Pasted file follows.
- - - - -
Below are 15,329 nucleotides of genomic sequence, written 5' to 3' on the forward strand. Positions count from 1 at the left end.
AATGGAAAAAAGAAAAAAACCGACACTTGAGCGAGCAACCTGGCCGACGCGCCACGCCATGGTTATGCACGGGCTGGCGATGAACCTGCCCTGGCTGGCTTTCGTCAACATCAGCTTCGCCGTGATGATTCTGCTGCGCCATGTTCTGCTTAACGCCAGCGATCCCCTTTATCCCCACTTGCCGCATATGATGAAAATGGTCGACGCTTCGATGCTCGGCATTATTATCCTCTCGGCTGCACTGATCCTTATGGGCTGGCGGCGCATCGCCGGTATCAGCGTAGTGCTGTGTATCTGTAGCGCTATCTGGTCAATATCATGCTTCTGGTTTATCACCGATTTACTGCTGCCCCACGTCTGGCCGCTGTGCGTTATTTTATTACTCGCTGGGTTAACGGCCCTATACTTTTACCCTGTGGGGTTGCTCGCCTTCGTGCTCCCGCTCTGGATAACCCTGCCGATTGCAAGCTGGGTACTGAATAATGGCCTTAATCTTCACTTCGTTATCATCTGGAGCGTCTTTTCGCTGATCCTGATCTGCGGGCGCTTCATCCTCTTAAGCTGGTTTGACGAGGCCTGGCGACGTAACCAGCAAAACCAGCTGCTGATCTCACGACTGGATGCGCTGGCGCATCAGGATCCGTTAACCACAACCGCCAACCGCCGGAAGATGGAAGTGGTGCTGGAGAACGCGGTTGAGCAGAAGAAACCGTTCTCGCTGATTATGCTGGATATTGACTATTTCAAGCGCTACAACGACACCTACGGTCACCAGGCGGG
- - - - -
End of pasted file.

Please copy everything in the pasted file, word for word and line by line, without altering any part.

Below are 15,329 nucleotides of genomic sequence, written 5' to 3' on the forward strand. Positions count from 1 at the left end.
AATGGAAAAAAGAAAAAAACCGACACTTGAGCGAGCAACCTGGCCGACGCGCCACGCCATGGTTATGCACGGGCTGGCGATGAACCTGCCCTGGCTGGCTTTCGTCAACATCAGCTTCGCCGTGATGATTCTGCTGCGCCATGTTCTGCTTAACGCCAGCGATCCCCTTTATCCCCACTTGCCGCATATGATGAAAATGGTCGACGCTTCGATGCTCGGCATTATTATCCTCTCGGCTGCACTGATCCTTATGGGCTGGCGGCGCATCGCCGGTATCAGCGTAGTGCTGTGTATCTGTAGCGCTATCTGGTCAATATCATGCTTCTGGTTTATCACCGATTTACTGCTGCCCCACGTCTGGCCGCTGTGCGTTATTTTATTACTCGCTGGGTTAACGGCCCTATACTTTTACCCTGTGGGGTTGCTCGCCTTCGTGCTCCCGCTCTGGATAACCCTGCCGATTGCAAGCTGGGTACTGAATAATGGCCTTAATCTTCACTTCGTTATCATCTGGAGCGTCTTTTCGCTGATCCTGATCTGCGGGCGCTTCATCCTCTTAAGCTGGTTTGACGAGGCCTGGCGACGTAACCAGCAAAACCAGCTGCTGATCTCACGACTGGATGCGCTGGCGCATCAGGATCCGTTAACCACAACCGCCAACCGCCGGAAGATGGAAGTGGTGCTGGAGAACGCGGTTGAGCAGAAGAAACCGTTCTCGCTGATTATGCTGGATATTGACTATTTCAAGCGCTACAACGACACCTACGGTCACCAGGCGGG